Tag Archives: what are you going as article ladies home journal 1936

Home-made Halloween Costumes for Teens, 1936

Personal Note: I’m going to be spending the rest of October with my oldest friends — two women who have been putting up with me and making me laugh since 1957. New Blog posts, written ahead of time, will keep appearing at witness2fashion, but I won’t have internet access, so I may not be able to respond to comments right away.

Meanwhile, I’ll be sharing some fashions from Octobers long ago.

Costume advice for "sub-debs" by Elizabeth Woodward, Ladies' Home Journal, October 1936.

Costume advice for “sub-debs” by Elizabeth Woodward, Ladies’ Home Journal, October 1936.

“… Produce weird and wonderful outfits for this year’s masked parties.”

A masquerade party, with the guests wearing creative, home-made costumes. Ladies Home Journal, October 1936.

A masquerade party, with the teen-aged guests wearing creative, home-made costumes. Ladies’ Home Journal, October 1936.

I can’t sincerely recommend any of these costume party ideas for “sub-debs,”  even aside from the fact that costumes made of paper are not fire-safe. (Crepe paper costumes were shockingly common back in the days when a party was usually held in a room full of lighted cigarettes.)

Suggested costumes made from hatboxes and a graduation gown. 1936.

Suggested costumes made from hatboxes and a graduation gown. 1936.

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I’m not sure what the hatbox costume represents. Any guesses?

This costume is seriously cuckoo.

This costume is seriously cuckoo.

A candy cane is menaced by a spider. Suggested party costumes, 1936.

A candy cane is menaced by a spider. Suggested party costumes, 1936. (If those are slashed black tights or leggings over red ones …. I’ve seen those while riding the bus.)

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A robot dances -- rather awkwardly -- with The Empire State Building. 1936.

A robot dances — rather awkwardly — with the Empire State Building. 1936. Chaperones would not need to worry about this couple dancing too closely.

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I hope the prizes are awarded early, before the robot realizes he can’t eat or drink — or kiss a girl.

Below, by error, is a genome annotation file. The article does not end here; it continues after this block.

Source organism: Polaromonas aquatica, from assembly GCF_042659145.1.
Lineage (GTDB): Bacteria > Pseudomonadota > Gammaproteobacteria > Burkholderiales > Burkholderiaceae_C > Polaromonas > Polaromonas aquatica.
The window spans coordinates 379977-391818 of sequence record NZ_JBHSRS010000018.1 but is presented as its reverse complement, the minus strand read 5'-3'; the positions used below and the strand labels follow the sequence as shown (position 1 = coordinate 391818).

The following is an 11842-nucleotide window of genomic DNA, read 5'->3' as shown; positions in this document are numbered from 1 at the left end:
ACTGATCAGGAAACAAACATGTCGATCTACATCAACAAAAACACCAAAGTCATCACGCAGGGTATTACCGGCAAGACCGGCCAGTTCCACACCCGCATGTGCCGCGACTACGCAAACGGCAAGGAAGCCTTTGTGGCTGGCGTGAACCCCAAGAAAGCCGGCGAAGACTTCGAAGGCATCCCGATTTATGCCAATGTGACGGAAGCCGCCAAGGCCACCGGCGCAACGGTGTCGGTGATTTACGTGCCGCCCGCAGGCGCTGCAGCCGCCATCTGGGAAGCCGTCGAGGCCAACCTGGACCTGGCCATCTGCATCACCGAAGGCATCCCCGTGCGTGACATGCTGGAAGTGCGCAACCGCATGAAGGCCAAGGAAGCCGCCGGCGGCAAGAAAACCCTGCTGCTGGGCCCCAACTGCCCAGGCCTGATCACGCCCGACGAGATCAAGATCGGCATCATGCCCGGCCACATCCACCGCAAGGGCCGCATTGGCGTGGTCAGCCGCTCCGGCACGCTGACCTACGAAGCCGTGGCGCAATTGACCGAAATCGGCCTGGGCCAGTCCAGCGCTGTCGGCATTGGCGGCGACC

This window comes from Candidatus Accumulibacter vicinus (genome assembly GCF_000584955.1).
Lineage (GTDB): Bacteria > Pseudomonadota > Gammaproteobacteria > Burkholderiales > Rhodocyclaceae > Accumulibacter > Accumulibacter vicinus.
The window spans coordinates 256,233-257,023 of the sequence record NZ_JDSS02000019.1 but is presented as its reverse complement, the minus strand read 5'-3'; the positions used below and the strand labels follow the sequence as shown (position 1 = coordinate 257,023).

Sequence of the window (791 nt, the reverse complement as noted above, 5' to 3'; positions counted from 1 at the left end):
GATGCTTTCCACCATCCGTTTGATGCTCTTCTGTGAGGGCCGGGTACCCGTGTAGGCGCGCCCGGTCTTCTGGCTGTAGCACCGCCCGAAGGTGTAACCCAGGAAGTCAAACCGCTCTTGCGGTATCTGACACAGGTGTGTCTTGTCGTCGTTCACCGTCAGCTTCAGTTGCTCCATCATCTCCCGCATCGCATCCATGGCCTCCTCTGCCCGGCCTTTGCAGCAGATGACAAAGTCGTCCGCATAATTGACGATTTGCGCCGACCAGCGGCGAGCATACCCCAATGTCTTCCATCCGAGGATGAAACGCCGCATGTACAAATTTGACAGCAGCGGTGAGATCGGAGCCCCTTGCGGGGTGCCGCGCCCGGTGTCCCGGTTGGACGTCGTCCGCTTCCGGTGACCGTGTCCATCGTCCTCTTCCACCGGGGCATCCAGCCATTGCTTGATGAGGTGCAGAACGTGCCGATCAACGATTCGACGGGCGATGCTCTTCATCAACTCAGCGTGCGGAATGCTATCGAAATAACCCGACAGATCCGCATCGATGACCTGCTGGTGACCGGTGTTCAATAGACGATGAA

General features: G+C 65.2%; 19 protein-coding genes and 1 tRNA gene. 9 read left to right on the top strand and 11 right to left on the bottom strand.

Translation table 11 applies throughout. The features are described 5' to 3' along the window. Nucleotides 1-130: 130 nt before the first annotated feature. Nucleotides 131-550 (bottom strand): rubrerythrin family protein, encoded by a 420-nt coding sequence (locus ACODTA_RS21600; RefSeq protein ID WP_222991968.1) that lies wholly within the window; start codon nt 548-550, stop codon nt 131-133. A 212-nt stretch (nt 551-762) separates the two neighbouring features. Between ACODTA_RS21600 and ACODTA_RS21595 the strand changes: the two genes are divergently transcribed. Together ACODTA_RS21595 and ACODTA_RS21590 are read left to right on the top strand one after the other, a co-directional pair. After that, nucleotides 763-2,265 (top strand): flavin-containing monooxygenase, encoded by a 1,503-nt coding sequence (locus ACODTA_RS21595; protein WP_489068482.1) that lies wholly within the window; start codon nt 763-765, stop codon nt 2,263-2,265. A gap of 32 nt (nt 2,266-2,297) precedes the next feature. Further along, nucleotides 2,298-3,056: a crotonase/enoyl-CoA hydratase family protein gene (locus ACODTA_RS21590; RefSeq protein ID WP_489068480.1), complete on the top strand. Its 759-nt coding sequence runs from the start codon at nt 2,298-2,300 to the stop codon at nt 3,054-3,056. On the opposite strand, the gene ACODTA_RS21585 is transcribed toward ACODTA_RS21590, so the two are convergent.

Some guests have made costumes from sewing patterns — like the clown and the colonial lady:

A clown costume and a "Colonial Lady" costume. These patterns could be purchased from Butterick or other companies. In the background a man wears a sombrero -- perhaps he is a gaucho.

A clown costume and a “Colonial Lady” (or possibly Southern belle) costume. These patterns could be purchased from Butterick or other companies. In the background a man wears a sombrero.

Butterick pattern 4006, clown costume, Delineator, October 1925.

Butterick pattern 4006, clown costume, Delineator, October 1925.

In the background here, we can see a lady in Tudor or “medieval” dress (right), another cone-shaped clown hat center), and a top hat on a curly blonde head — is it Harpo Marx? Or a lady in a riding habit?

Masquerade costumes, Ladies Home Journal, 1936.

Masquerade costumes, Ladies’ Home Journal, 1936.

The author’s suggestion that “Two of you might go as London Bridge” reminds me of a fraternity house costume party I heard about in the 1960’s. Six of the “brothers” went as a six-pack of their favorite beer. The costume was a prize winner, but it seriously undermined their ability to pick up girls. Or  dance. Or visit the buffet (only two were facing out). A visit to the men’s room was quite a challenge, too.

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Perhaps the author favored these costumes for teenagers because they definitely minimize opportunities for close contact. I bet the clown and the colonial lady had a much better time than the robot, the cuckoo clock and the skyscraper!

 

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Filed under 1930s, Children's Vintage styles, Old Advertisements & Popular Culture